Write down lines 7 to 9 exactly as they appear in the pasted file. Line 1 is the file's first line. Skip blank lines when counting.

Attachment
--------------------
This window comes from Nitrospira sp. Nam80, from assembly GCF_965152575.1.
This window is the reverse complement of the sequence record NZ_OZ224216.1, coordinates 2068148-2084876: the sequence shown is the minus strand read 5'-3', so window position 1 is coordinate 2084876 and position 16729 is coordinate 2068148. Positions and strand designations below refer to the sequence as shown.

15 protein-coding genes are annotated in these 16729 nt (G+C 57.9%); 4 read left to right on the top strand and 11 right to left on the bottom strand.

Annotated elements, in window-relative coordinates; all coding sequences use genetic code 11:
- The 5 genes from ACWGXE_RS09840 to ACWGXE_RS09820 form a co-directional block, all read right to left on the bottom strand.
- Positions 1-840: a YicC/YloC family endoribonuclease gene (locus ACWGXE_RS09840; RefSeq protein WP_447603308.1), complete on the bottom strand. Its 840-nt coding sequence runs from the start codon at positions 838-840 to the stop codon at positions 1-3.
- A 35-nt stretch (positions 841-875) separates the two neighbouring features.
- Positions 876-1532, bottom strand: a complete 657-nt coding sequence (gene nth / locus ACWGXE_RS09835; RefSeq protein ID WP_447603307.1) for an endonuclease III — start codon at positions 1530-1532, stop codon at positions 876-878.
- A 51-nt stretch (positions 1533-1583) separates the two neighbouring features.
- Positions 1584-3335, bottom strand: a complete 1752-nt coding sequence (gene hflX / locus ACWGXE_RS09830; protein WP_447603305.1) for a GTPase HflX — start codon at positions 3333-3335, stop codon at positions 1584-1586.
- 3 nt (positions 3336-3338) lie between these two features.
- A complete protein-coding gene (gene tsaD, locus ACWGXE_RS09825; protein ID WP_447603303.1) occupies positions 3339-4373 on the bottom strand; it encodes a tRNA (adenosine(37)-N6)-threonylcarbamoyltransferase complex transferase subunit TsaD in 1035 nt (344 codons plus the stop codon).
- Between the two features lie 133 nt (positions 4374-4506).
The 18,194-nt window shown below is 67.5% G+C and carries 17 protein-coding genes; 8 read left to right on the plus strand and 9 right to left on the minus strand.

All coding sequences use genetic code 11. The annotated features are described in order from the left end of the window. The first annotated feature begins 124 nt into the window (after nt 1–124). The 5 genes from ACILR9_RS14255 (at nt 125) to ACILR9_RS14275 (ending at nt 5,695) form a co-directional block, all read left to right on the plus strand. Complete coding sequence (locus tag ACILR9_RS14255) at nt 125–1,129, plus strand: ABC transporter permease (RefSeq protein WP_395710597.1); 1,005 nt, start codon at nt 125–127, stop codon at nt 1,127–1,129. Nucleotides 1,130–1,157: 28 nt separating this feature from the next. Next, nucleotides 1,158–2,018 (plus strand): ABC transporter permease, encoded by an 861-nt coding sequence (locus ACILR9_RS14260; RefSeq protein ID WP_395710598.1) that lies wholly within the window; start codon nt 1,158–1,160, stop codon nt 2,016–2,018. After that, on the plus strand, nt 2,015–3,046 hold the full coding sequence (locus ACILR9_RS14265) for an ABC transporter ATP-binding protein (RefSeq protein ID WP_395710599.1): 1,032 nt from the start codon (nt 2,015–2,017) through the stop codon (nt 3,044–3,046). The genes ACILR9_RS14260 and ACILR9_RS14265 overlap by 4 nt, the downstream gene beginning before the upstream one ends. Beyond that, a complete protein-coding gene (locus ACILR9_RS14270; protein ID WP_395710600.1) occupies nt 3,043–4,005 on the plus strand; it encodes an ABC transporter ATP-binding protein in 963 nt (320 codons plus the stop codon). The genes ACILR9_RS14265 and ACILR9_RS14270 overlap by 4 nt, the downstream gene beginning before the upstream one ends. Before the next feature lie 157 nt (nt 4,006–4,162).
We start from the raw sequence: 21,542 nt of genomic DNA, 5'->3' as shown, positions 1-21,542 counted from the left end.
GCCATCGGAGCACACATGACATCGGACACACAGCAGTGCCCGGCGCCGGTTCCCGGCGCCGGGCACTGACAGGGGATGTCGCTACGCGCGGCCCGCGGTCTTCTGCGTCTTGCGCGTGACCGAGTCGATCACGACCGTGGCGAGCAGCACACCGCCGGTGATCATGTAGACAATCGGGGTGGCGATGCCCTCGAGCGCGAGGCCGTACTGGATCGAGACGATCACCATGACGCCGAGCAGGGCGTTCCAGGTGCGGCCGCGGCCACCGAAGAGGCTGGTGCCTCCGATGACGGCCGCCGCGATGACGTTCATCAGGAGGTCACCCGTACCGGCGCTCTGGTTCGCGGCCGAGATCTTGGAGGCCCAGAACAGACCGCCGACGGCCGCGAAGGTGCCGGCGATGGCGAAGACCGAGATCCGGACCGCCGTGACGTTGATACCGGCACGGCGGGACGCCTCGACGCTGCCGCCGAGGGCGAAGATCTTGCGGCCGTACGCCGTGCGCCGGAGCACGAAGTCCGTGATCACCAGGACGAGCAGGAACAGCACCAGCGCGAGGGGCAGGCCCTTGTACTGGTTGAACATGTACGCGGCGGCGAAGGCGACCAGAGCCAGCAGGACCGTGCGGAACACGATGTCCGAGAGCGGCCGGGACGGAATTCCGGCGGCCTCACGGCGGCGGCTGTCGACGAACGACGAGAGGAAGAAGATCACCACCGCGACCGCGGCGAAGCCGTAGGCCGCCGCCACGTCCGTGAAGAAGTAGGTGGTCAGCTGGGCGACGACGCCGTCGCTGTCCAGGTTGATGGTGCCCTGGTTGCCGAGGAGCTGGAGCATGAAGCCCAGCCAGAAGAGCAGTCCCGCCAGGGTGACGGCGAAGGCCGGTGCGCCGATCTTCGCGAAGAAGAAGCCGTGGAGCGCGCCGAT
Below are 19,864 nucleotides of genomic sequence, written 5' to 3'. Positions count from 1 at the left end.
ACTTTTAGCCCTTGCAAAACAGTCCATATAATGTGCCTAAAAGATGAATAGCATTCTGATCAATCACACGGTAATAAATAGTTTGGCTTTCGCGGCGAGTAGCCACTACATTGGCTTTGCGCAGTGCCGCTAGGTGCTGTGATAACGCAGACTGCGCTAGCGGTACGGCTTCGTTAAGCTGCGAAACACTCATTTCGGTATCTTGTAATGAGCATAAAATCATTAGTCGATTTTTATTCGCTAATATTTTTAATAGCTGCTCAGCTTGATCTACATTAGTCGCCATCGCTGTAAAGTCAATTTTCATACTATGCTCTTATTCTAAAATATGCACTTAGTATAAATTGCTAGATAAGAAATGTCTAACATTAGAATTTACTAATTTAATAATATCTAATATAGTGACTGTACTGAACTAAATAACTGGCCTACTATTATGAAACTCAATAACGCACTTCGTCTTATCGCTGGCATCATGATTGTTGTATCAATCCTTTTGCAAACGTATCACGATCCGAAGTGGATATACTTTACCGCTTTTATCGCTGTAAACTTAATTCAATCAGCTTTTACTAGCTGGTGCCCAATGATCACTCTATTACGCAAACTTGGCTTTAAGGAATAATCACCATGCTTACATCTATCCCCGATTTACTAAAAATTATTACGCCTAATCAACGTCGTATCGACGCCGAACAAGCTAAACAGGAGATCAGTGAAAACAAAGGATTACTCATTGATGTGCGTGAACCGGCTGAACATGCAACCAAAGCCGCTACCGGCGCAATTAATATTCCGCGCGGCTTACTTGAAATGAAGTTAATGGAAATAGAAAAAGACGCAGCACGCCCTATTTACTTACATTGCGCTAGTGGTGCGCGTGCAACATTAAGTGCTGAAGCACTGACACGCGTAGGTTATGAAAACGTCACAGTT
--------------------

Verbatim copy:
- A 35-nt stretch (positions 841-875) separates the two neighbouring features.
- Positions 876-1532, bottom strand: a complete 657-nt coding sequence (gene nth / locus ACWGXE_RS09835; RefSeq protein ID WP_447603307.1) for an endonuclease III — start codon at positions 1530-1532, stop codon at positions 876-878.
- A 51-nt stretch (positions 1533-1583) separates the two neighbouring features.